QUEENS — Helen Marshall, who served three terms as Queens borough president, died Friday, officials said. She was 87.
Melinda Katz, who succeeded Marshall as borough president, called her “a larger-than-life figure in the civic life of Queens and the state of New York.”
Before starting her political career, Marshall, a graduate of Queens College, worked as a teacher and later became the director of the Langston Hughes Library on Northern Boulevard, which she founded in 1969.
She represented Queens in the State Assembly for eight years and then in the City Council for 10 years.
In 2002, she became the first African-American and the second woman to serve as Queens borough president and worked in that capacity until 2013 when she moved to California.
“During her decades in public life, Helen fought tenaciously to improve our children's schools, to address seemingly intractable quality-of-life issues and to secure a fair share of City resources for Queens,” Katz said in a statement.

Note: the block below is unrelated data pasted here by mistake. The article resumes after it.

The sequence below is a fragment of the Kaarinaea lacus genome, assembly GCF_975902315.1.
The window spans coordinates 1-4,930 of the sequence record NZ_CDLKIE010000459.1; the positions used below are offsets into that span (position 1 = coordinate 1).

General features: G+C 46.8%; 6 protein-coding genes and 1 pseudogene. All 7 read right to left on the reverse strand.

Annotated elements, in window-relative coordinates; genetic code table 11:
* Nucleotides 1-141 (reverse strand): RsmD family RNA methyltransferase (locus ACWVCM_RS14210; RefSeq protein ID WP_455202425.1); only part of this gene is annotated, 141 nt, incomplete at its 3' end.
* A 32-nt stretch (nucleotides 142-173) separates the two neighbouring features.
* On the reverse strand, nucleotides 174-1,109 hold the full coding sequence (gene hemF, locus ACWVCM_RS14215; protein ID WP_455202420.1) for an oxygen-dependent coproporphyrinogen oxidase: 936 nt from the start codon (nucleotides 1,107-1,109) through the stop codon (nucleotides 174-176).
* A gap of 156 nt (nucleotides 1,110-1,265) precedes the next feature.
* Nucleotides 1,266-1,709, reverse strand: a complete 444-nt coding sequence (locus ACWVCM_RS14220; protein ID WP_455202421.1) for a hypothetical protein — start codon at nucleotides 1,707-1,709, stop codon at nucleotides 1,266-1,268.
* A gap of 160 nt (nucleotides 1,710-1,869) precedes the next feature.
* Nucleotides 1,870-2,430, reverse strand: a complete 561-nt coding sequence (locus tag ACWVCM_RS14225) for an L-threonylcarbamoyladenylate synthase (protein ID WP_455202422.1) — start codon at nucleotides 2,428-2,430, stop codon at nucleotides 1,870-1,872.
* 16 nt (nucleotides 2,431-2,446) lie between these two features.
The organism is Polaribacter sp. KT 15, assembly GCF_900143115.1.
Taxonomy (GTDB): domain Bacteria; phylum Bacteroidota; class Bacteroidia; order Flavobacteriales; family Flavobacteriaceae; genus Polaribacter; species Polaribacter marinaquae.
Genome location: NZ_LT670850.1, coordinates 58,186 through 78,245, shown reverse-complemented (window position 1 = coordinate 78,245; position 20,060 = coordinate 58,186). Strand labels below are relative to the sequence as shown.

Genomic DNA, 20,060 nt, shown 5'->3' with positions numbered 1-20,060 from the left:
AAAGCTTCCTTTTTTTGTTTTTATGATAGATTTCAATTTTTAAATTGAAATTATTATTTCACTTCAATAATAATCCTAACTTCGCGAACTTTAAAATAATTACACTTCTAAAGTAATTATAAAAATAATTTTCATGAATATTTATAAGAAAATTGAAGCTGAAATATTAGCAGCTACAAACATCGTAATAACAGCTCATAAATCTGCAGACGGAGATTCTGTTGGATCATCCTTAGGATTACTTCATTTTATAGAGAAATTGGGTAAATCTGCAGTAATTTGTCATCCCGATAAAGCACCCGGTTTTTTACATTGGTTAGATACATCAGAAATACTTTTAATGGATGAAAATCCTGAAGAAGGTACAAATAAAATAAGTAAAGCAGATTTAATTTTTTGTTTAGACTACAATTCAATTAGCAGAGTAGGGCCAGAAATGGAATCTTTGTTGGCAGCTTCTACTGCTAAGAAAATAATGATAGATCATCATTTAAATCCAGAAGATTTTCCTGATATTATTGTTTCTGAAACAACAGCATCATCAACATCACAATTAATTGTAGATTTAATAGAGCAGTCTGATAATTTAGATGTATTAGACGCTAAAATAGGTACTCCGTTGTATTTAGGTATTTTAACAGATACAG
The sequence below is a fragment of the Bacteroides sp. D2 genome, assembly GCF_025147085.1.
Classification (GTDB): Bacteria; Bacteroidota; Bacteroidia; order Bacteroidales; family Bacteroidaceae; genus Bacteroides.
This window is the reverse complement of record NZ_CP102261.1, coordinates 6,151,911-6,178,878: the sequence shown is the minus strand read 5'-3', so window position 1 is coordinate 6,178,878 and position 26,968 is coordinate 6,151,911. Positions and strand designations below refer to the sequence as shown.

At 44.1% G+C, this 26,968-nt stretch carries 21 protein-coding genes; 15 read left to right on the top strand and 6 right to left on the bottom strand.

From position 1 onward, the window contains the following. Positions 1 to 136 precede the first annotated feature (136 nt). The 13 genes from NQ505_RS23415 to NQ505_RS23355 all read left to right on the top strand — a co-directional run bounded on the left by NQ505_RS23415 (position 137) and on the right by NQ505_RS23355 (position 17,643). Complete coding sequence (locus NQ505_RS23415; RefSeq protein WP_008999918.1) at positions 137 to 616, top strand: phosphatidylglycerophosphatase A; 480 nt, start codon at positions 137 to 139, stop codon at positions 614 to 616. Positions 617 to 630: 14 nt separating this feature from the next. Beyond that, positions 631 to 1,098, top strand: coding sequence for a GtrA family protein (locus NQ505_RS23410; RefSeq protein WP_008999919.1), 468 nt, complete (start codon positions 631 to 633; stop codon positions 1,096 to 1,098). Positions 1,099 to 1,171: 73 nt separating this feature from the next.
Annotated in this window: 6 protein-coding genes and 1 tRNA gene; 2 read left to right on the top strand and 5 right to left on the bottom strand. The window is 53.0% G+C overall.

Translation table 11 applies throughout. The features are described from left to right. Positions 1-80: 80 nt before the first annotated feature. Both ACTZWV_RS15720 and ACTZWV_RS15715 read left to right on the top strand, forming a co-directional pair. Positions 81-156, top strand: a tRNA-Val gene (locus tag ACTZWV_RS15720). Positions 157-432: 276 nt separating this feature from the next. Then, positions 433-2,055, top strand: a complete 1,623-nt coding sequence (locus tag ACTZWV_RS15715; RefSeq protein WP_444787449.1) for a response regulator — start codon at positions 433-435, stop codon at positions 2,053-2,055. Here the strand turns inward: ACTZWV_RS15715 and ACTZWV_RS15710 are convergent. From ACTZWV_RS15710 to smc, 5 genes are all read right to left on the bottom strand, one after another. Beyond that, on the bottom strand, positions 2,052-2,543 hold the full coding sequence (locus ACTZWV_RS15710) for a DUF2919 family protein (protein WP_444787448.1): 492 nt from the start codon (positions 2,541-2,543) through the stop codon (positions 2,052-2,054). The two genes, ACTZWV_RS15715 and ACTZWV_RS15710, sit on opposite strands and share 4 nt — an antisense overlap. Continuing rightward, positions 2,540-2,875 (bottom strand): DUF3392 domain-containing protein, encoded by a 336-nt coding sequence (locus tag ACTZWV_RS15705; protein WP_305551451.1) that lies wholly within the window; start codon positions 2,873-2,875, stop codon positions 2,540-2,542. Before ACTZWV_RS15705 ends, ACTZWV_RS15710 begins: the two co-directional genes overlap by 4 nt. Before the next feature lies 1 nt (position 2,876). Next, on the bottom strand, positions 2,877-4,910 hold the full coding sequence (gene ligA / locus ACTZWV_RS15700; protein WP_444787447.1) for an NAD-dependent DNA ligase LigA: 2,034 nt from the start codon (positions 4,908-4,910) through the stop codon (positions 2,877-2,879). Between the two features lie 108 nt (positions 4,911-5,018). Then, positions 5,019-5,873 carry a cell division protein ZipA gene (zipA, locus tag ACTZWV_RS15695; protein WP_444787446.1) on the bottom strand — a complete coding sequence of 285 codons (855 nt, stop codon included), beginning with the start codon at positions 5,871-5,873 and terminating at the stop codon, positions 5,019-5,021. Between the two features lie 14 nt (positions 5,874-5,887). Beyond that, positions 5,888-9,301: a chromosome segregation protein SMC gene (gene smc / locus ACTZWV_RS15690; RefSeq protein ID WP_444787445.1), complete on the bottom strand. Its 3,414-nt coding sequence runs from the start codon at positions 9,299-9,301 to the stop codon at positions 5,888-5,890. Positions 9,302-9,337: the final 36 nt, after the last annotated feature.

Marshall was also remembered as a devoted supporter of the Queens Library.
“Queens Library would not be the world-class library system it is today without Helen,” the library president and CEO Dennis Walcott said in a statement.
“She believed in libraries as places where communities are empowered and inspired, where children can nurture a love of learning and discovery and where adults can gain the skills they need to adapt to a changing workforce," Walcott added.
According to the New York Times, which cited a report by the Center for an Urban Future, Marshall directed more money toward library projects in Queens than the four previous borough presidents combined.
Marshall’s husband, Donald, had passed away earlier this year. She is survived by her children, Donald Jr. and Agnes Marie.